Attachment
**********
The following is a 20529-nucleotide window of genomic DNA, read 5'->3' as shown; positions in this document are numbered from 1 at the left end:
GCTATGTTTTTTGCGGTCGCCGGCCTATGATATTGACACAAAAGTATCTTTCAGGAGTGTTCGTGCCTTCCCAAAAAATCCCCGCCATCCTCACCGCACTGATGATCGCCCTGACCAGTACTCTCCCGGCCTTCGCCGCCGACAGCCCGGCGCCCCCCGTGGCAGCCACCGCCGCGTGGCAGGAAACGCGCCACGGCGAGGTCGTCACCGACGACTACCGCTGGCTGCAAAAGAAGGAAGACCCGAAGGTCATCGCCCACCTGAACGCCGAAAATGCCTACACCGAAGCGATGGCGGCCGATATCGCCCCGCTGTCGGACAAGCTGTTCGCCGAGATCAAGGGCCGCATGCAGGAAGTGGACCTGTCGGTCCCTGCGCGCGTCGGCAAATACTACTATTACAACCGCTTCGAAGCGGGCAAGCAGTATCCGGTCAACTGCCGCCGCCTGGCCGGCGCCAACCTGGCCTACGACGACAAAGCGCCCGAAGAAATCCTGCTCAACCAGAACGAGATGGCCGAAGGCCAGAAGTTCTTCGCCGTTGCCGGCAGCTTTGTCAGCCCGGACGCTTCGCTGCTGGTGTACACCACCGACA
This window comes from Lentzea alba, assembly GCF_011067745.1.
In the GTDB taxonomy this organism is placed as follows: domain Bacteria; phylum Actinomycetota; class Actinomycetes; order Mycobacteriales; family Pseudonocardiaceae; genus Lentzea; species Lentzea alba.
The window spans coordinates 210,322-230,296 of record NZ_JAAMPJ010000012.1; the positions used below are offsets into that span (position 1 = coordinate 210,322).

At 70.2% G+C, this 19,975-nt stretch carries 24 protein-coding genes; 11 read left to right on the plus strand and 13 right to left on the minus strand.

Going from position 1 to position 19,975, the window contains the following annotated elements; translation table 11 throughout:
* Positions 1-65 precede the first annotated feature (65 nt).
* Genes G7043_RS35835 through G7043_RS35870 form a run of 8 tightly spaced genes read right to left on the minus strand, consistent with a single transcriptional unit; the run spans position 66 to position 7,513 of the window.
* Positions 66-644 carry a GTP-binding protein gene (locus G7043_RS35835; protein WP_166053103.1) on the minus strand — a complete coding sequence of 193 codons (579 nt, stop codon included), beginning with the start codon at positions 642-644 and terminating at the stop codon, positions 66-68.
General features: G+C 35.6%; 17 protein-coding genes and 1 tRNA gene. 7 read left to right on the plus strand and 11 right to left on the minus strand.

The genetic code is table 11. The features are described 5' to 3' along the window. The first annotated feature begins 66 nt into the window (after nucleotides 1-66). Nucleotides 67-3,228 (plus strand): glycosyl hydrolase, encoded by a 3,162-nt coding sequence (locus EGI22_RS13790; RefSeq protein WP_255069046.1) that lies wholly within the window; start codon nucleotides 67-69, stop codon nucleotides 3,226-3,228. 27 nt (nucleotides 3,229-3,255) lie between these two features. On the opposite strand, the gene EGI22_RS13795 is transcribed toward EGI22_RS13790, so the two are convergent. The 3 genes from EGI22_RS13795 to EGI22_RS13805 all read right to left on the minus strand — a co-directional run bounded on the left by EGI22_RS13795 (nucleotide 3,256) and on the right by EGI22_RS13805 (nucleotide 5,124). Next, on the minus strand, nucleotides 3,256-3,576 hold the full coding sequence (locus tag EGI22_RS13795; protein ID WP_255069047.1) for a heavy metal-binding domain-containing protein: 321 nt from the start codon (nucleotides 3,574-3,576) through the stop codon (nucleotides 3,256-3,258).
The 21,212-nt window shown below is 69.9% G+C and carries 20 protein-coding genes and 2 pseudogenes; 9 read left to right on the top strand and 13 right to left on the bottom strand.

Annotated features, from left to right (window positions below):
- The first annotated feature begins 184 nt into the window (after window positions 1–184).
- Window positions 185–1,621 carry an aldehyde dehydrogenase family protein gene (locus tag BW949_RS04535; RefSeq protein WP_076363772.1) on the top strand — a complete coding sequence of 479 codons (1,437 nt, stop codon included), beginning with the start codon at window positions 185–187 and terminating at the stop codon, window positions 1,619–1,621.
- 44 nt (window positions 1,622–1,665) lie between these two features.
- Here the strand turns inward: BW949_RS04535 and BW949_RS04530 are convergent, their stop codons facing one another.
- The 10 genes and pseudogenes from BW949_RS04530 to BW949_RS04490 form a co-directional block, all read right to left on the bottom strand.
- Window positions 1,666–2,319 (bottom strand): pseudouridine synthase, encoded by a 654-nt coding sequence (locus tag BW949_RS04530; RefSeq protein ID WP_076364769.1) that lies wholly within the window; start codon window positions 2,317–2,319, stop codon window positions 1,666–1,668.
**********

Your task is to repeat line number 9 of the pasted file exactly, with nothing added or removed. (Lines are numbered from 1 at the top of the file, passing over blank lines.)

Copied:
* Genes G7043_RS35835 through G7043_RS35870 form a run of 8 tightly spaced genes read right to left on the minus strand, consistent with a single transcriptional unit; the run spans position 66 to position 7,513 of the window.